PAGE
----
In one scheme, the former administrator allegedly paid a hospital supervisor for patient referrals.
Morris Park Nursing Home, a skilled nursing facility in the Bronx, New York, has been found to have violated the False Claims Act and Anti-Kickback Statue.
According to the civil fraud lawsuit, cash payments were allegedly made to a supervisor at a nearby hospital for patient referrals from January 2017 to December 2019. A statement on the settlement said Morris Park paid the supervisor $150 for each referred patient admitted to the facility, coming to a total of approximately $5,000-$10,000, according to a press release from the U.S. Attorney’s Office, Southern District of New York.In addition to the cash payments, Morris Park also gave the supervisor tickets to New York Yankees baseball games, invited them and their staff to a holiday party sponsored by the facility, and arranged for food to be delivered to their office.
From January 2018 to December 2019, at the direction of former administrator Tzodik “Justin” Weinberg, residents were disenrolled from their self-selected Medicare Advantage plans and enrolled in original Medicare without their consent.
In the summer of 2018, Morris Park retained Maier Arm, a friend of Weinberg's, to assist with the improper disenrollments. Arm was paid $1,000 for each resident he switched to original Medicare, with Weinberg pocketing half.
As part of the settlement, Weinberg and Arm will have to pay $495,000 and $115,000, respectively. The estate of the owner of Morris Park at the time these events occurred will have to pay $2.85 million.
For skilled nursing facilities, which rely on Medicaid reimbursements to maintain operations, admitting residents enrolled in Original Medicare (Medicare Parts A and B) is more profitable than admitting those enrolled in Medicare Part C Advantage Plans—also known as MA Plans. With Original Medicare, the Centers for Medicare & Medicaid Services (CMS) directly reimburse providers on a fee-for-service basis. MA Plans have a fixed, capitated amount reimbursed each month for each beneficiary.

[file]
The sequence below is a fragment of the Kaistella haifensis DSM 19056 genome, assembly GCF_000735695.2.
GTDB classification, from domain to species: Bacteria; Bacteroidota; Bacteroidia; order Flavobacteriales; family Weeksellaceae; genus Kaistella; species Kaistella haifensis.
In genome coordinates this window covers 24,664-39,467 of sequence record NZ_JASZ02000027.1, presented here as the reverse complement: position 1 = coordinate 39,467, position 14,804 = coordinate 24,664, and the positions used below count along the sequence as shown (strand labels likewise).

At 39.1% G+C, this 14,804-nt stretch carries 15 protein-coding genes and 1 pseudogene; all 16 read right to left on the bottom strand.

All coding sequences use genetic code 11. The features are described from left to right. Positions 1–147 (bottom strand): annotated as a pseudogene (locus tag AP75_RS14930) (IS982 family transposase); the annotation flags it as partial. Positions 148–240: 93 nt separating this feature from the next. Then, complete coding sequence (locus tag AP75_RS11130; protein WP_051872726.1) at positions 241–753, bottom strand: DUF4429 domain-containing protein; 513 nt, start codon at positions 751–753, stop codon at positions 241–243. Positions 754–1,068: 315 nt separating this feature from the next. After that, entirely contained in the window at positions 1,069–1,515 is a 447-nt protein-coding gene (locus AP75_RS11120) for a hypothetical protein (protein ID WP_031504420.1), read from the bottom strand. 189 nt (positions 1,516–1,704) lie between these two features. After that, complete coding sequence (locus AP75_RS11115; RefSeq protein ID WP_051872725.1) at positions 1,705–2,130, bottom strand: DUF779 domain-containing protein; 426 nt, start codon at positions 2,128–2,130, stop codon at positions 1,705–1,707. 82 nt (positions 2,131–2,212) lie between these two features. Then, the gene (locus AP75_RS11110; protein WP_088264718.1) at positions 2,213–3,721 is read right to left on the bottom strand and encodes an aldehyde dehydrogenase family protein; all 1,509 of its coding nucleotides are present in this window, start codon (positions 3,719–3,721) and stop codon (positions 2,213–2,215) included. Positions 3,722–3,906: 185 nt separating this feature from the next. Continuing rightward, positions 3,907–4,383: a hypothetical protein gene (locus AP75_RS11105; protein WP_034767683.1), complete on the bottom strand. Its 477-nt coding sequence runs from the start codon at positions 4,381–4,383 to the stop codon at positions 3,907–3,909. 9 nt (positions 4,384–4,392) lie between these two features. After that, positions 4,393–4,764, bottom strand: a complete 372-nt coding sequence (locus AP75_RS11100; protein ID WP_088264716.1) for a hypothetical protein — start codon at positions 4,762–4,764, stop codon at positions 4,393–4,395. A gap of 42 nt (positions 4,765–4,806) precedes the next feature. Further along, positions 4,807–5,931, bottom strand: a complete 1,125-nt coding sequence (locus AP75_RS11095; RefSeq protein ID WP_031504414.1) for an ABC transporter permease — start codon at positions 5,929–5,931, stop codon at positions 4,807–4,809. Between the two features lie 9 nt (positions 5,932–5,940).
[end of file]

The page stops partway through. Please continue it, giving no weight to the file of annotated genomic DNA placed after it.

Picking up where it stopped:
Switching a resident's coverage could potentially change their co-payments and deductibles, meaning they could lose the supplemental coverage they had with their MA Plan. There could even be limitations on when the resident would be able to re-enroll in their MA Plan should they leave Morris Park.
"The misconduct that occurred at Morris Park exhibits the prioritization of profits over residents' best interests," Naomi Gruchacz, U.S. Department of Health and Human Services, Office of the Inspector General Special Agent in Charge, said in a statement.
"This nursing home paid illegal kickbacks to manipulate the resident referral process and changed patients' health coverage selections without properly obtaining their consent, with no apparent concern for how these events could negatively impact residents."
“This nursing home paid illegal kickbacks to manipulate the resident referral process and changed patients' health coverage selections without properly obtaining their consent, with no apparent concern for how these events could negatively impact residents.”
Naomi Gruchacz, U.S. Department of Health and Human Services, Office of the Inspector General Special Agent in Charge
Jasmyne Ray is the contributing editor for revenue cycle at HealthLeaders.
The former administrator of Morris Park Nursing Home paid a hospital supervisor for patient referrals.
The administrator also switched residents' Medicare coverage from MA plans to Original Medicare since the latter is more profitable for skilled nursing facilities.